DemDaily: Pillars of the Community
September 23, 2016
This Saturday, September 24th, the first national museum dedicated to the history of African Americans -- the National Museum of African American History and Culture -- will open in our nation's Capitol.
The museum, which is the result of a century-long campaign for its creation, features 3,600 bronze-colored cast-aluminum panels weighing 230 tons, and a "Porch," which serves as the main entrance on Madison Drive. The Architecture is meant to be reminiscent of the 19th century ironwork featured in Louisiana buildings built by slaves.
The Museum broke ground on February 22 2012 and the first exhibits were installed in 2013 in the form of a segregation railway car from 1918 and an early 20th century prison guard tower from Arkansas.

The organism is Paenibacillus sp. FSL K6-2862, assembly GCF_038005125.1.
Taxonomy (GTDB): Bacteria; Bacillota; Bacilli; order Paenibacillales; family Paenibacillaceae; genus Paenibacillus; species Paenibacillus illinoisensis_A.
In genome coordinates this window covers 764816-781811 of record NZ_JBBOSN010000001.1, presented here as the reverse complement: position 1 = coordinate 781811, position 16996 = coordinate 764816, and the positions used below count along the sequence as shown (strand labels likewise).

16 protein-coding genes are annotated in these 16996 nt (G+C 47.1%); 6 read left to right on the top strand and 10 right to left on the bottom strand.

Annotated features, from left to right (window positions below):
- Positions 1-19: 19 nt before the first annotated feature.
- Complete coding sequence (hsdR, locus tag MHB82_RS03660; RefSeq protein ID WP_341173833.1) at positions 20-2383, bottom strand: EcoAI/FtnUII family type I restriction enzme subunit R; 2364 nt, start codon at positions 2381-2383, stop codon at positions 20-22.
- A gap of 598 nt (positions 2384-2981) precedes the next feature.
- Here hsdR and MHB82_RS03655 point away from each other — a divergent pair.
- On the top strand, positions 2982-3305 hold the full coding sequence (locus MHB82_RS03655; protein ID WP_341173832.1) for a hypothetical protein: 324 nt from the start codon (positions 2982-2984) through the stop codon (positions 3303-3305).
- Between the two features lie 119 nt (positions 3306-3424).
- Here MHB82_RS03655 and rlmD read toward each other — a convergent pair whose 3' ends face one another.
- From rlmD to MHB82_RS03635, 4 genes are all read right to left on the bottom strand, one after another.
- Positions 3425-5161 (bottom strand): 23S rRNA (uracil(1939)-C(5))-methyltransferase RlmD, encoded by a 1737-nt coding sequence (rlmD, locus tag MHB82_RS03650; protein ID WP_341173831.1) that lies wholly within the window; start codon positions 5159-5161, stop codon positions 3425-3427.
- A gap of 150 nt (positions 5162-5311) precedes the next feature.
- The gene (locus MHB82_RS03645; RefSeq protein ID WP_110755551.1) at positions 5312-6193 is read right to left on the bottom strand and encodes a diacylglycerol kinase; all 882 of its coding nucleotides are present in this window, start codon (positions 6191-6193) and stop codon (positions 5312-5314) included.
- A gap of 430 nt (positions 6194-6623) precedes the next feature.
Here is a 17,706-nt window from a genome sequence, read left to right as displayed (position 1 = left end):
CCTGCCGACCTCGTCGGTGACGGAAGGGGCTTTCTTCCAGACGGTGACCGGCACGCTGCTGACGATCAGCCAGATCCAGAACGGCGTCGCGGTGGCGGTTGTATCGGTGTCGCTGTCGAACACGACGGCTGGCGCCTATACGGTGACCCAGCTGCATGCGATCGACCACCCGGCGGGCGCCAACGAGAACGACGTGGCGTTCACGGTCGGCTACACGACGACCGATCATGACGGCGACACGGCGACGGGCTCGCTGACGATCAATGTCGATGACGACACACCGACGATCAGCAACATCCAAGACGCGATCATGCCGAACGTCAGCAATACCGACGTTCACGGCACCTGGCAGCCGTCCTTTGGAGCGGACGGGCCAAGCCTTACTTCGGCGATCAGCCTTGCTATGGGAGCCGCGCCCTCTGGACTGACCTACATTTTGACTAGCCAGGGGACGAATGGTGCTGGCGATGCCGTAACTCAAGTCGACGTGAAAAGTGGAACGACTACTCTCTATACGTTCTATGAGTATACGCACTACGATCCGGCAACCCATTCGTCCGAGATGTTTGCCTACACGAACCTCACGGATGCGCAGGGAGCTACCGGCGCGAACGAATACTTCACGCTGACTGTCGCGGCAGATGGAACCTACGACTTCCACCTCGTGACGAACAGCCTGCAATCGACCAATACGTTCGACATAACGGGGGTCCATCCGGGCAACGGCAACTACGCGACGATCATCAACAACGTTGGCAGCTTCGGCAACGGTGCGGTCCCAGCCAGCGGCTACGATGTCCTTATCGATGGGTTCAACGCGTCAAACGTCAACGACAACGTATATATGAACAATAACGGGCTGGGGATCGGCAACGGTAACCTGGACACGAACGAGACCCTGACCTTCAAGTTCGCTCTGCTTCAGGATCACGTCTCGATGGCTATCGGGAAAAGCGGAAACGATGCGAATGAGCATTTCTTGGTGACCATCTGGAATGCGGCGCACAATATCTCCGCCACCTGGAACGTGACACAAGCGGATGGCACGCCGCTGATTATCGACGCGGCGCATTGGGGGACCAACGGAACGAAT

The costs was projected at $500 million, half of that money were Congressional backed, and the other half was privately funded - including the single largest donation of $13 million from Oprah Winfrey.
As early as 1915, activists fought for a museum as a testament to African Americans' contributions and struggle - at a time when few serious academics recognized the existence of black history.
- To provide an opportunity for those who are interested in African American culture to explore and revel in this history through interactive exhibitions.
- To help all Americans see how their stories, their histories, and their cultures are shaped and informed by global influences.
- To explore what it means to be an American and share how American values like resiliency, optimism, an spirituality are reflected in African American history and culture.
- To serve as a place of collaboration that reached beyond Washington to engage new audiences and to collaborate with the myriad of museums and educational institutions that have explored and preserved this important history before this museum was created.